The manutara is the sacred bird worshiped by the ancient inhabitants of Rapa Nui during the bird-man ritual or Tangata Manu that took place in the ceremonial village of Orongo. Know the legend and the stories that emerged from this mythical bird.
Legend of the origin of the manutara
Father Sebastián Englert, a Capuchin priest of German origin who lived on Easter Island for more than 30 years, studied its traditions and compiled the myths and legends that their inhabitants told him. Among them is the story of how the birds came to Rapa Nui and says:
“Formerly, when the first settlers arrived in Rapa Nui, there were no birds on the island. At that time there lived a witch or spirit called Hitu in the bay of Hanga Nui, near Tongariki. Hitu had a skull that she kept as treasure in the cavity of a rock. One day, when the sea grew, a great wave dragged the skull and carried it to the coast. Hitu threw herself into the water to retrieve it, but she could not reach it. Although she swam and swam, the skull floated among the waves and moved away.
Thus Hitu continued swimming day and night after the skull. When she was about to give up due to exhaustion, she glimpsed on the horizon the rocks of Motu Motiro Hiva (Sala y Gómez islet). When the skull reached the edge of the islet it became the creator god Make Make. Hitu reached the islet shortly after and both were welcomed by the spirit Haua who lived there because he was destined to care for the numerous seabirds that inhabited the small island.
After a few days off, Make Make ordered Haua to bring him some pairs of birds to take them to Te Pito o Te Henua (which means navel of the world, one of the names by which Easter Island is known). When Make Make arrived on the island, he went to Hanga Nui and climbed the Poike hill where he left the birds free to reproduce, and later returned to his islet.
The following year, Make Make returned to Te Pito o Te Henua to see if the birds had multiplied, but discovered that the inhabitants had eaten all the eggs. Then, furious, he picked up the birds and took them to Vaihú, where he again released them to nest there. But the same thing happened in Vaihú, and the natives ate the eggs again. The following year, Make Make, desperate, took the birds to Vai Atare, a place located on the edge of the crater of the Rano Kau volcano. There finally, the villagers left a nest with only one egg, from which the first manutara bird of the island was born.
But Make Make, to better ensure the breeding of the birds, returned again next year and left the birds on the Motu Nui islet in front of the Rano Kau volcano. There the birds multiplied in large numbers due to the difficult access of the small islet.
Later, Make Make, allowed the islanders to be able to collect the eggs of the birds in a certain period of the year, punishing those who collected them in times not allowed. In order not to provoke the wrath of God, the Ariki (king) and the priests decided to declare the eggs as Tapu (or taboo, that is, forbidden) during the closed periods. This taboo allowed the protection and development of seabirds in Rapa Nui”.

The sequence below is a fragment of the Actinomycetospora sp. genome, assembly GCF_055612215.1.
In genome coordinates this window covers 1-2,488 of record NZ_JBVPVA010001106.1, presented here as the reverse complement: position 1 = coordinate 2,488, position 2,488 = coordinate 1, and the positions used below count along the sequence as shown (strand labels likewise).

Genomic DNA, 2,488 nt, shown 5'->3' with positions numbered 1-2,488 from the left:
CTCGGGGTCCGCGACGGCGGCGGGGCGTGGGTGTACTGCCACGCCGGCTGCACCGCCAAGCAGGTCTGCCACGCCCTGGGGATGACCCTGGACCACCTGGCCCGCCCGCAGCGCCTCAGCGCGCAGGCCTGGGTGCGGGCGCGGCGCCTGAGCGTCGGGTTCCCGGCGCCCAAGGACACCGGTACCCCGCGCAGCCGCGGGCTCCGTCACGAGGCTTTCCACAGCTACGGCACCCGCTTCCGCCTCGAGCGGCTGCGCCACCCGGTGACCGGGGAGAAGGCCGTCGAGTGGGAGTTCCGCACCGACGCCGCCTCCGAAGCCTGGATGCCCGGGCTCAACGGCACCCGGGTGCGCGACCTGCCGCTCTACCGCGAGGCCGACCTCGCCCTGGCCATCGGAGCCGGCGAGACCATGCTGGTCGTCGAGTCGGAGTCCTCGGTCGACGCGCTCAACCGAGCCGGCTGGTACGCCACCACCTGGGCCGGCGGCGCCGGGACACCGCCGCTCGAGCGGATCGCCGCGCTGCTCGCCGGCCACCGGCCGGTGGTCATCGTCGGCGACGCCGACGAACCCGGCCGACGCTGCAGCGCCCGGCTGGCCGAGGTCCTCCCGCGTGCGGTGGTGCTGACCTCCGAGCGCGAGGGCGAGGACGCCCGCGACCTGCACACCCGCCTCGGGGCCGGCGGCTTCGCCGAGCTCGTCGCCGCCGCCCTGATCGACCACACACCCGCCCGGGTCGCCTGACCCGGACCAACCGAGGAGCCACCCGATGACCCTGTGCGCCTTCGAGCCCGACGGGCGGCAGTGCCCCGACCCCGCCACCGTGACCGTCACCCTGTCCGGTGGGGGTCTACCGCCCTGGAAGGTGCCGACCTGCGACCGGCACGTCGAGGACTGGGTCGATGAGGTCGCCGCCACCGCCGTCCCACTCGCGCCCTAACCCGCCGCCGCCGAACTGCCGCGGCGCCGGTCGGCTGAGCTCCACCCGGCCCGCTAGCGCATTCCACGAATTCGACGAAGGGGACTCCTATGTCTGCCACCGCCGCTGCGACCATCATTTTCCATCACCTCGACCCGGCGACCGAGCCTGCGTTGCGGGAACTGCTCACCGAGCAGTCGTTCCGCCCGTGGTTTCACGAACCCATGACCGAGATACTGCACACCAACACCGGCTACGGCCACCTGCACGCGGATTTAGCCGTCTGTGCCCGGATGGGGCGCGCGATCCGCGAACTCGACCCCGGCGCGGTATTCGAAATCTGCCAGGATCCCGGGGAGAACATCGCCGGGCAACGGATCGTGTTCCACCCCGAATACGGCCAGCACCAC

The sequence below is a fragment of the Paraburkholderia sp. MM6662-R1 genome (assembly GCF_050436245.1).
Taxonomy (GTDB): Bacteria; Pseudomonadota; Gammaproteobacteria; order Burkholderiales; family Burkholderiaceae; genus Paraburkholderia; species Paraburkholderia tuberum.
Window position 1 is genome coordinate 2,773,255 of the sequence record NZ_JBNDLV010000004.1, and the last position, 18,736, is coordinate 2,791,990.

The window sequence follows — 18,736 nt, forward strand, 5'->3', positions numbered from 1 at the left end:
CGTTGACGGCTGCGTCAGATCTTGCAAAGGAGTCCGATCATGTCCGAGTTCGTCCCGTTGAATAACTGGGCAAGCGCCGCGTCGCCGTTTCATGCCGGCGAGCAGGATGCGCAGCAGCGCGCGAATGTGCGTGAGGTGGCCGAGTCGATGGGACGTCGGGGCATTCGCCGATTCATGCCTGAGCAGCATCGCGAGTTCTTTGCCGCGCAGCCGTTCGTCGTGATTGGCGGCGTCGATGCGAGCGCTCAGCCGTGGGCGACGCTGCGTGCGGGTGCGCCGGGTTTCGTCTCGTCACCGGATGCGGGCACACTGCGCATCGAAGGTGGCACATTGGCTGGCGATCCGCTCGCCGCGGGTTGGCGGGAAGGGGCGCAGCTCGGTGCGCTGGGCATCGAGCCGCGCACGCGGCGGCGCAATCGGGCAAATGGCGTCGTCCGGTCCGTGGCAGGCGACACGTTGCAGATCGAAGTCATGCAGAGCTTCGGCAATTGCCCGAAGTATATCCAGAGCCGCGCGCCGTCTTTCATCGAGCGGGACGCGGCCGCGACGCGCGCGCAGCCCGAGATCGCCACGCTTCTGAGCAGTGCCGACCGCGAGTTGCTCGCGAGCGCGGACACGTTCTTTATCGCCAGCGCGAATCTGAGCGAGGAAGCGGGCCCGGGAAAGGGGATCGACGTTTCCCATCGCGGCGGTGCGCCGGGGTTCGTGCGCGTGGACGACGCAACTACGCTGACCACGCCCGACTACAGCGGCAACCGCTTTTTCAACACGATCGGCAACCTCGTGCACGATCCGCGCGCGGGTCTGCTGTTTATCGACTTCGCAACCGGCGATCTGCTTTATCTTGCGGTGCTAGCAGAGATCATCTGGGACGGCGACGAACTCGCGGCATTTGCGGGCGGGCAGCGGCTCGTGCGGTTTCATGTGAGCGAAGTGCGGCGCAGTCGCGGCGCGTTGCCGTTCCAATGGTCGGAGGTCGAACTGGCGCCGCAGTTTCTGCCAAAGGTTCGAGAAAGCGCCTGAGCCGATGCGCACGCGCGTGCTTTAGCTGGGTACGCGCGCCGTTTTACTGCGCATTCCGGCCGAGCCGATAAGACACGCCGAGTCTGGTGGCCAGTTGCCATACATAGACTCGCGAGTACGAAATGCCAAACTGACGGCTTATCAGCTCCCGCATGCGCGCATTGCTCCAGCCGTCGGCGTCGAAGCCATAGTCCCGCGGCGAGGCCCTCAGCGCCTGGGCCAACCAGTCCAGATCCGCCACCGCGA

Manutara, the luck bird
The legend of the origin of birds on Easter Island has, like all myths, part of the truth. And it is precisely that Motu Nui, together with the nearby islets Motu Iti and Motu Kao Kao, is the place chosen to nest for most of the seabirds that visit the island.
The manutara, the protagonist of our history, also nested until a few years ago on the motu or islets. This bird has been identified with two kinds of tern and specifically with the sootie tern (Onychoprion fuscatus) who came to the island every spring to lay eggs.
The manutara measures about 40 cm, has the upper part of the head black and the neck and chest white. The upper part of the wings and the body is a dark gray color by which it receives its name.
The meaning of Manutara or Manu Tara is “luck bird” in the Rapanui language. A name probably associated with its arrival coinciding with the end of winter and the beginning of a season with a greater abundance of eggs and greater fishing catches. It is possible that these reasons later made him the center of the bird-man ritual.
Unfortunately, the manutara can no longer honor its name because the bird does not visit Rapa Nui anymore due to the changes suffered in recent years in the fragile ecosystem of the island. However, as if the legend wanted to continue, the tern continues to nest in Motu Motiro Hiva, the uninhabited islet of Sala y Gómez, located 415 km northeast of the island and which is currently a protected marine reserve. Perhaps, in the near future, a new Make Make embodied in a marine biologist will introduce the species back into Rapa Nui.
The cult of the manutara
The importance of birds in the Rapanui culture is manifested through the numerous allusions to birds found in prints, paintings, sculptures and legends throughout its history.